This Week's Facts:
Feds Tout Healthcare.gov as Useful and Informational
Thursday’s debut of the federal website Healthcare.gov, managed by the U.S. Department of Health and Human Services (HHS), was profiled Thursday on Federal News Radio. Todd Park, chief technology officer at HHS, described it as combining “both public and private health coverage options in a single place. . . . [There is information on] Medicaid, the children's health insurance program, and the new preexisting conditions insurance plan, private insurance options from over 1,000 carriers -- all in one place.”
You can listen to this full interview and read the article here. National Public Radio also covered the launch with an interview with Kathleen Sebelius, Secretary of HHS, available here. The website is meant to be a place where health care consumers can take better ownership of their own health insurance questions and gain knowledge about coverage options.
Friday Facts Editorial Team:
Happy Independence Day! The 4th of July this year marks the 234th year since the United States declared its independence from Great Britain. As you might imagine, the Federal Government has a lot of great resources on the holiday that are both informative and entertaining. The Census Bureau is always a good place to start – check out their Facts for Features for this month. One fun fact – there are currently 31 places in the United States with “Liberty” in their name and eleven with “Independence.” You also may be interested in popular patriotic songs. The Library of Congress has the Patriotic Melodies collection available online. You can read the histories of songs such as American the Beautiful, the Marines Hymn or even the Star Spangled Banner. If you are interested in the flag itself, check out this page from the Federal Citizen Information Center. It provides information about the flag today, historical flags, flag rules and even how to obtain a flag flown over the nation’s Capitol. Finally, USA.gov provides a number of links to information on fireworks, fireworks safety and barbeque and camping tips.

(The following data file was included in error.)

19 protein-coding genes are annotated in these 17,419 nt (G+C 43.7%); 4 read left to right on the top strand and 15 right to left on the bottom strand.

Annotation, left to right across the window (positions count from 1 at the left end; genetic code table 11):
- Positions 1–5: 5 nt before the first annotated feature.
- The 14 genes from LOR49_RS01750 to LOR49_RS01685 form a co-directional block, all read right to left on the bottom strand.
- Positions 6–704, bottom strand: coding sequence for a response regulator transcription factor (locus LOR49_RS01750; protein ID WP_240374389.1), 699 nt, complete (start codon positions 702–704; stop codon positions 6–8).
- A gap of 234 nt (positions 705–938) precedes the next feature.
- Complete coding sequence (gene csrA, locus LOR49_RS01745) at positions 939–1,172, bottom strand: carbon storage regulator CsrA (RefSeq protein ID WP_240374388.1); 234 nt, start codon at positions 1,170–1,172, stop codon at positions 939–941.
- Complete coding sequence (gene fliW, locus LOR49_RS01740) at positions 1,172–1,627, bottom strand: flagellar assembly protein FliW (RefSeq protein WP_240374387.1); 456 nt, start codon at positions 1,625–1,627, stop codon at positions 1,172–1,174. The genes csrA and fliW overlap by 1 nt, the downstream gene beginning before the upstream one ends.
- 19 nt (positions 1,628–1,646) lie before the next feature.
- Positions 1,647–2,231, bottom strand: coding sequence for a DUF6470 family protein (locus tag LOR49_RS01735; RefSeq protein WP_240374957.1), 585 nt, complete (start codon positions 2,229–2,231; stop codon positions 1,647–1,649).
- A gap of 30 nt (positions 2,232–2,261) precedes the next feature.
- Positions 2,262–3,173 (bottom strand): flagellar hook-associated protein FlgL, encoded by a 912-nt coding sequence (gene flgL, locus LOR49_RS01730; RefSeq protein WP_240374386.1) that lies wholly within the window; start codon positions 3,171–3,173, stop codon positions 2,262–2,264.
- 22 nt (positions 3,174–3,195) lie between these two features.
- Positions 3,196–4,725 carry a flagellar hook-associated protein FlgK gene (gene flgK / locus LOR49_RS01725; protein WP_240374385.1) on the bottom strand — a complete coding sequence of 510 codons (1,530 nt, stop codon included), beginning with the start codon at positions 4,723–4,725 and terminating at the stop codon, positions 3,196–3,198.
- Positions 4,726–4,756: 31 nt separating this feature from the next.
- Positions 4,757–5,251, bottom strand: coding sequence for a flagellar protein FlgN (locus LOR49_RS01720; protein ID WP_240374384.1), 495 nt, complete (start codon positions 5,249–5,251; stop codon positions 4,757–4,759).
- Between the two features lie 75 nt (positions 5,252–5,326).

The Indiana Department of Homeland Security (IDHS) offers safety tips to enjoy your fireworks safely this holiday. Fireworks are the leading cause of injury and death during the July 4th holiday. Safely operating fireworks not only prevents injury, but it also ensures that you’re in compliance with Indiana law. If you are a vendor or would like to sell fireworks, click here for important information and resources. Enjoy your fireworks and have a happy, safe Fourth of July holiday!
One of the best parts about summer is the chance to get outside and enjoy the scenery. Our national parks provide some of the nicest places to do this. Scattered throughout the country, they provide nearly limitless opportunities for enjoying the great outdoors. However, not everyone is able to travel to all of these places. Fortunately, the National Park Service has a really great website. While it’s not a substitute for the real thing, there are some neat features that can help you enjoy the scenery from your desk or home office chair. Acadia National Park has its PanoramAcadia feature that allows you to get a 360 degree view of the park – and it also includes a number of photographs taken by independent photographers. Another fun resource is the webcam from Cape Hatteras Lighthouse – check out what’s going on there! You can even listen to podcasts about the Grand Canyon. For more multimedia items, see the Park Service website. Whether you want photo galleries, virtual tours, or even videos, there’s something for you!
There is much talk about selling and buying alcohol on Sundays. This is sure to be a hot issue with elections in November. Do you know where the term ‘Blue Laws’ comes from? This term was first used by Reverend Samuel Peters of Connecticut. The term was used to describe laws that were created by the Puritan colonists in the 1600s to prohibit business activities on Sundays. While some laws prohibited the sale of certain types of goods, some laws banned all business and retail activity. Legend has it that the term originated from laws written on blue paper, but that is not true. “Blue” was a term used to describe strict moral codes and people who observed them in the 18th century. During the mid to late 1800s, many southern and midwestern states passed laws to protect the Sabbath day. These laws would have penalties for performing ‘worldly’ activities on Sunday as a way to enforce church attendance. Indiana’s liquor laws stem from these traditions. For more information about alcohol laws in Indiana, click here. For information about significant alcohol legislation and tobacco, visit the Indiana Alcohol and Tobacco Commission’s website. For historical information on the prohibition movement in Indiana, the Indiana State Library has a subject guide with various resources to research the history of prohibition and temperance.
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